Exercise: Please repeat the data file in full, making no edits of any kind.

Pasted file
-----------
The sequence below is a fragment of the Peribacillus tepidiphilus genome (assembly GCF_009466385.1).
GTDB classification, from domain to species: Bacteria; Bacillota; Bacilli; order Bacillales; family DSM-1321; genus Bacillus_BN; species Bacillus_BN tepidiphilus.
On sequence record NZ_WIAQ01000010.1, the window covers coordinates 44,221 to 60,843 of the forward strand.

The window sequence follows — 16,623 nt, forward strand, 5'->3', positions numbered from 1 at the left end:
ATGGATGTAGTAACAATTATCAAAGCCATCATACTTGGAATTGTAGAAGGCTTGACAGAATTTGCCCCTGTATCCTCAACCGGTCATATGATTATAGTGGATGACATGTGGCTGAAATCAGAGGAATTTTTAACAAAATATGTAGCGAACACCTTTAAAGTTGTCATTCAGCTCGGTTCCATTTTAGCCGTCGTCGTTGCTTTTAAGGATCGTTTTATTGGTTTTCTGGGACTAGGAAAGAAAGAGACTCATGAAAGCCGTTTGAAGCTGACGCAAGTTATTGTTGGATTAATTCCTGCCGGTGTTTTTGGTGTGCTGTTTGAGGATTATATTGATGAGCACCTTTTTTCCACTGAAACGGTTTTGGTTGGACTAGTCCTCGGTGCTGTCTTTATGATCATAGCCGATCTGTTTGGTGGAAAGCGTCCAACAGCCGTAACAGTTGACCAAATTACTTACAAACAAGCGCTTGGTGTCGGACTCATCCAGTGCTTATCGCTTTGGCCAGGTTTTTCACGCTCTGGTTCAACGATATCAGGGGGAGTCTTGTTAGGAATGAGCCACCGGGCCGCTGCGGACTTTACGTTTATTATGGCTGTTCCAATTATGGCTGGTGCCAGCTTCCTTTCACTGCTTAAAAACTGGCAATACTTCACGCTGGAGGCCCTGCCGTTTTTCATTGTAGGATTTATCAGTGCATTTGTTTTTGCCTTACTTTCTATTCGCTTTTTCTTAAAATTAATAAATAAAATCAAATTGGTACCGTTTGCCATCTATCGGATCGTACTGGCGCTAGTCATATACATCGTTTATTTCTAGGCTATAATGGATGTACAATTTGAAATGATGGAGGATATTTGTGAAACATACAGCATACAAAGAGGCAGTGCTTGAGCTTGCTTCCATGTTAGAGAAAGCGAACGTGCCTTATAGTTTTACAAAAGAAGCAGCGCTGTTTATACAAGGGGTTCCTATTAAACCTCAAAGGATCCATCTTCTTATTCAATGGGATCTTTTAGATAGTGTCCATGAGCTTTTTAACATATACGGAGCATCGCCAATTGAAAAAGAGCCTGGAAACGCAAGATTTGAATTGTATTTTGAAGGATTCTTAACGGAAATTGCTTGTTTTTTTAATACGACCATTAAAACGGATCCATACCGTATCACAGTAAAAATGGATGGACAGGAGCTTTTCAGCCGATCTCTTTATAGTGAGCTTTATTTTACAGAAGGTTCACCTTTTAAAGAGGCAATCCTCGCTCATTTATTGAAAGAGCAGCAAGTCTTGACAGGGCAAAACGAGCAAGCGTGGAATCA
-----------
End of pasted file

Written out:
The sequence below is a fragment of the Peribacillus tepidiphilus genome (assembly GCF_009466385.1).
GTDB classification, from domain to species: Bacteria; Bacillota; Bacilli; order Bacillales; family DSM-1321; genus Bacillus_BN; species Bacillus_BN tepidiphilus.
On sequence record NZ_WIAQ01000010.1, the window covers coordinates 44,221 to 60,843 of the forward strand.

The window sequence follows — 16,623 nt, forward strand, 5'->3', positions numbered from 1 at the left end:
ATGGATGTAGTAACAATTATCAAAGCCATCATACTTGGAATTGTAGAAGGCTTGACAGAATTTGCCCCTGTATCCTCAACCGGTCATATGATTATAGTGGATGACATGTGGCTGAAATCAGAGGAATTTTTAACAAAATATGTAGCGAACACCTTTAAAGTTGTCATTCAGCTCGGTTCCATTTTAGCCGTCGTCGTTGCTTTTAAGGATCGTTTTATTGGTTTTCTGGGACTAGGAAAGAAAGAGACTCATGAAAGCCGTTTGAAGCTGACGCAAGTTATTGTTGGATTAATTCCTGCCGGTGTTTTTGGTGTGCTGTTTGAGGATTATATTGATGAGCACCTTTTTTCCACTGAAACGGTTTTGGTTGGACTAGTCCTCGGTGCTGTCTTTATGATCATAGCCGATCTGTTTGGTGGAAAGCGTCCAACAGCCGTAACAGTTGACCAAATTACTTACAAACAAGCGCTTGGTGTCGGACTCATCCAGTGCTTATCGCTTTGGCCAGGTTTTTCACGCTCTGGTTCAACGATATCAGGGGGAGTCTTGTTAGGAATGAGCCACCGGGCCGCTGCGGACTTTACGTTTATTATGGCTGTTCCAATTATGGCTGGTGCCAGCTTCCTTTCACTGCTTAAAAACTGGCAATACTTCACGCTGGAGGCCCTGCCGTTTTTCATTGTAGGATTTATCAGTGCATTTGTTTTTGCCTTACTTTCTATTCGCTTTTTCTTAAAATTAATAAATAAAATCAAATTGGTACCGTTTGCCATCTATCGGATCGTACTGGCGCTAGTCATATACATCGTTTATTTCTAGGCTATAATGGATGTACAATTTGAAATGATGGAGGATATTTGTGAAACATACAGCATACAAAGAGGCAGTGCTTGAGCTTGCTTCCATGTTAGAGAAAGCGAACGTGCCTTATAGTTTTACAAAAGAAGCAGCGCTGTTTATACAAGGGGTTCCTATTAAACCTCAAAGGATCCATCTTCTTATTCAATGGGATCTTTTAGATAGTGTCCATGAGCTTTTTAACATATACGGAGCATCGCCAATTGAAAAAGAGCCTGGAAACGCAAGATTTGAATTGTATTTTGAAGGATTCTTAACGGAAATTGCTTGTTTTTTTAATACGACCATTAAAACGGATCCATACCGTATCACAGTAAAAATGGATGGACAGGAGCTTTTCAGCCGATCTCTTTATAGTGAGCTTTATTTTACAGAAGGTTCACCTTTTAAAGAGGCAATCCTCGCTCATTTATTGAAAGAGCAGCAAGTCTTGACAGGGCAAAACGAGCAAGCGTGGAATCA